NYPD’s Raid on Columbia Cost Hundreds of Thousands in Overtime Alone. The Crackdown Will End Up Costing Millions.

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In the early hours of April 30, Columbia University President Minouche Shafik announced that negotiations with student protesters had failed. She ordered the students, who were demanding that the school divest from Israel, to disband their encampments and end their protests.

Instead, students occupied Hamilton Hall. They renamed the building — which has a long history of occupations — Hind’s Hall in honor of Hind Rajab, a 6-year-old Palestinian girl who was killed in the Gaza Strip by Israeli forces after calling for help in January.

“Every dollar that we spend on policing, especially policing that is suppressing our constitutional rights in a democracy, is an affront.”

That evening, at Shafik’s request, the New York City Police Department stormed the campus for the second time in two weeks. Hundreds of officers in riot gear showed up around 8 p.m., violently mass arresting students, and stayed until at least midnight, when the university said the area had been cleared.

Mayor Eric Adams has called for Columbia to foot some of the bill, but New York City residents are, for now, the ones paying for that violent evening. Based on estimates of the size of the police force and the cost per officer, New York spent at least $200,000 on overtime alone for the four-hour raid to clear Hamilton Hall, according to an analysis by The Intercept.

“Every dollar that we spend on policing, especially policing that is suppressing our constitutional rights in a democracy, is an affront against so many New Yorkers who are in desperate need for economic and social support,” said Jawanza Williams, director of organizing at VOCAL-NY, a community activist group. “The administration has a totally flipped, upside-down perspective when it comes to what should be a priority in the city’s spending and the city’s budget.”

Two hundred thousand dollars may not sound like much, but Williams pointed out that it could, for example, be used staff up the city’s housing discrimination office or even help families stay housed themselves.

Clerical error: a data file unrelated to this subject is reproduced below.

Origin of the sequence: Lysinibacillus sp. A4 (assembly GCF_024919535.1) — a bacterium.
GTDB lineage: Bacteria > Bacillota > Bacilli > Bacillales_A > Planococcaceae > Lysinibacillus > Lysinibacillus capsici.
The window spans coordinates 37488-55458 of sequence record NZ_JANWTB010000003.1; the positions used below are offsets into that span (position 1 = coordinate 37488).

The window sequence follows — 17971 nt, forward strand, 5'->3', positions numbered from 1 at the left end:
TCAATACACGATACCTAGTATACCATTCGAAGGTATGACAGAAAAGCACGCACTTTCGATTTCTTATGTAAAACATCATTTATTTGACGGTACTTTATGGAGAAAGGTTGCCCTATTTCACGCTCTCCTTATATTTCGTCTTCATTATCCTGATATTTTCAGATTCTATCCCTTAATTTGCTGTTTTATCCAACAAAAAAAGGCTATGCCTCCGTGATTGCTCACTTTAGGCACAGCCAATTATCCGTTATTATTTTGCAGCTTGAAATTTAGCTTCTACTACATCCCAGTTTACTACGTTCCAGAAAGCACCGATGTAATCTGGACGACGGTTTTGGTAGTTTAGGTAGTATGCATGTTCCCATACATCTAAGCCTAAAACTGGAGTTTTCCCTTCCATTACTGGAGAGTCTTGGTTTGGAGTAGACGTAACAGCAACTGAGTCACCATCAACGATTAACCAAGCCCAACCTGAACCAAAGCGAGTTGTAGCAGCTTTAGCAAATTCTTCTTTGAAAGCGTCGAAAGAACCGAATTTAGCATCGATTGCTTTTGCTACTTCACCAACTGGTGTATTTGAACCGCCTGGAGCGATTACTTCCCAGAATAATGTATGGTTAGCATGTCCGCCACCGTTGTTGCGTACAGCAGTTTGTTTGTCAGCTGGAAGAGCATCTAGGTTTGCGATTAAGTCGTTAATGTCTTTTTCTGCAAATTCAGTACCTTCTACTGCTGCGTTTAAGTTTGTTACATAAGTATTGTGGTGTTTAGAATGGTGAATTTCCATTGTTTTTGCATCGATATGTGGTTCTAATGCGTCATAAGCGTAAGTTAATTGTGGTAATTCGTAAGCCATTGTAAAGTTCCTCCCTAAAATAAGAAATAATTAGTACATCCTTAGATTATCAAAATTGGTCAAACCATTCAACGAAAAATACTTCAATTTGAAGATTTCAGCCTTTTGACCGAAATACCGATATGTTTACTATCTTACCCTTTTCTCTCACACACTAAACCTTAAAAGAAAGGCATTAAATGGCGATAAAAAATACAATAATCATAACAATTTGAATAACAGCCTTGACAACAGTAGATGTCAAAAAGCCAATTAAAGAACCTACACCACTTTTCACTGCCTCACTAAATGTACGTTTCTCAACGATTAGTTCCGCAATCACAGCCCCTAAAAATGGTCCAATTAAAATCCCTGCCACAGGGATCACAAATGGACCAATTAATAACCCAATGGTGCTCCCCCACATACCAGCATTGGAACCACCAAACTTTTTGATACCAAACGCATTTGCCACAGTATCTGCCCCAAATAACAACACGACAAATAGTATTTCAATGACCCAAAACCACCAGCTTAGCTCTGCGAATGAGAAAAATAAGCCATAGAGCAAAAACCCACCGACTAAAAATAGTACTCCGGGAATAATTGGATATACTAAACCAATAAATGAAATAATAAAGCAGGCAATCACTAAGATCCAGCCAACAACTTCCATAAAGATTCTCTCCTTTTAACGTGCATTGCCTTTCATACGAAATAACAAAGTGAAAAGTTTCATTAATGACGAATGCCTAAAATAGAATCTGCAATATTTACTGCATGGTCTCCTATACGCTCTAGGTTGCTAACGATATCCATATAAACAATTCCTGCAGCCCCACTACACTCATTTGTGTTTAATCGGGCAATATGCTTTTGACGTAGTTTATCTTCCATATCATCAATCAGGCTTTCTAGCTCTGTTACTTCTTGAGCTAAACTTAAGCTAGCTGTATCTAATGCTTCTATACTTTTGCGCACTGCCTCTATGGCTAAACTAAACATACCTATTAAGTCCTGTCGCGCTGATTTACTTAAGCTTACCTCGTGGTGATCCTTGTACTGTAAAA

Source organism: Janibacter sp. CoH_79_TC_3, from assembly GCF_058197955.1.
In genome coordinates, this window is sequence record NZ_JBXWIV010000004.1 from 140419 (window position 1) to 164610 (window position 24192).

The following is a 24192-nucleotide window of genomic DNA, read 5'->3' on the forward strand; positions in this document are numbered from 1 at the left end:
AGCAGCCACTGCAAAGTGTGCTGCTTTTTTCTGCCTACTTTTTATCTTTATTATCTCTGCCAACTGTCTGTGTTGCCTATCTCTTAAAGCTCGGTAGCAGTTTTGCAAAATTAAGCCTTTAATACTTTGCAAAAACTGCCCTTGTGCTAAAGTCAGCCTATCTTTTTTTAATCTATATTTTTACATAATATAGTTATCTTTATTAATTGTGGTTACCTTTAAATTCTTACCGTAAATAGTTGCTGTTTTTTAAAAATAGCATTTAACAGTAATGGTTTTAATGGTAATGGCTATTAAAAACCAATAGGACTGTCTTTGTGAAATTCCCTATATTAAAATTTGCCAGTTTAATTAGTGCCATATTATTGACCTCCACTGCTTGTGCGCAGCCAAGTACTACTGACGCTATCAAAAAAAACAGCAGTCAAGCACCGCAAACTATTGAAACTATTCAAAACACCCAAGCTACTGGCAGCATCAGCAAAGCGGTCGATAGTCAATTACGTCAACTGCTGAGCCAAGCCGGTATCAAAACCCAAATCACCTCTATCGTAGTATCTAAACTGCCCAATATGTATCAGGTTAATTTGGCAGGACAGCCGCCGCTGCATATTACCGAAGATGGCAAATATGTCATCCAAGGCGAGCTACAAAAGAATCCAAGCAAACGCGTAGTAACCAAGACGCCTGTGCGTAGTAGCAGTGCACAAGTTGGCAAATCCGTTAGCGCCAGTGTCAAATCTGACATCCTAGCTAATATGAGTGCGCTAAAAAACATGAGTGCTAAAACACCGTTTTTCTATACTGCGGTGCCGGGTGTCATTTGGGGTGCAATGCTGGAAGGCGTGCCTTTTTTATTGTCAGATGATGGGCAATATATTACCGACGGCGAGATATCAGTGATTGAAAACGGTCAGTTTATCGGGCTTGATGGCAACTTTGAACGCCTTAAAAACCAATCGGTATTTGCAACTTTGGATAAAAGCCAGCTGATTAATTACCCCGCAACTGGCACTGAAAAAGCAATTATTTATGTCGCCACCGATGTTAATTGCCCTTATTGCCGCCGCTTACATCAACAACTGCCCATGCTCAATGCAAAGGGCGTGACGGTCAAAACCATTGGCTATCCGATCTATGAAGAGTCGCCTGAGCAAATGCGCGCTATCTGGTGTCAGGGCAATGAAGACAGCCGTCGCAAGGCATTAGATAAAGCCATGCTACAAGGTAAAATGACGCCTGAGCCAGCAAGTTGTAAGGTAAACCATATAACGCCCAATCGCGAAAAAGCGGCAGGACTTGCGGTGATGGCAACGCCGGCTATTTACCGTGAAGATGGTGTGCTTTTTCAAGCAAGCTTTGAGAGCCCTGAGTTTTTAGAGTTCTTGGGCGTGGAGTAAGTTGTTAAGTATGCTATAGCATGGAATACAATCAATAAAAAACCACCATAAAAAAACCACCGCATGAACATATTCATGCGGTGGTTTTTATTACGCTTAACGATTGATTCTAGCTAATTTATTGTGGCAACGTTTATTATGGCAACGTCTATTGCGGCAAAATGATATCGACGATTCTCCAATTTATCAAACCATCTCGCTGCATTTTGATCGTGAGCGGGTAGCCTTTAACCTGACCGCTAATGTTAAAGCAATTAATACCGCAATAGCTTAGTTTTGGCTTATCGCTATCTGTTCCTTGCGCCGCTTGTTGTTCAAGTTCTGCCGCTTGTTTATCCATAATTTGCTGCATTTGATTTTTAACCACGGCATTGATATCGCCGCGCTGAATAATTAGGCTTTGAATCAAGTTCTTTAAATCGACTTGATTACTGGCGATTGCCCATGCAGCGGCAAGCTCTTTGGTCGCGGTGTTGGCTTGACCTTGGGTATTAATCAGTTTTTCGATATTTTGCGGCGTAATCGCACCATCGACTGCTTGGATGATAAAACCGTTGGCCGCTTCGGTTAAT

The cost of the crackdown — part of a wider NYPD dragnet against Gaza protests — is likely to increase exponentially, especially as protests continue to grow. Large numbers of police can now be seen at most of the daily protests popping up around the city. (The NYPD did not respond to a request for comment.)

Based on past protests, the fiscal toll of the NYPD’s response could easily reach nine figures. Policing of the 2020 George Floyd protests in New York ended up costing the city nearly $150 million in overtime alone — with tens of millions, and counting, in additional settlement payouts in police abuse lawsuits.

Overtime in Overdrive

To make its estimate for the cost of the size of the police force bearing down on Columbia’s campus, The Intercept used public eyewitness accounts, publicly available photo evidence, and software tools for estimating crowd size.

Carla Mende, a graduate student who filmed what happened with a documentary team and recounted her experience to the Columbia Spectator, counted about 500 officers rushing by her. A crowd estimation tool counts nearly 200 officers in two Getty photos of helmeted police swarming the campus. At least 90 officers can be seen in footage of police climbing an armored police vehicle with a ramp on top to enter Hamilton Hall.

 Civil defense teams and citizens continue search and rescue operations after an airstrike hits the building belonging to the Maslah family during the 32nd day of Israeli attacks in Deir Al-Balah, Gaza on November 7, 2023. (Photo by Ashraf Amra/Anadolu via Getty Images)

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Israel’s War on Gaza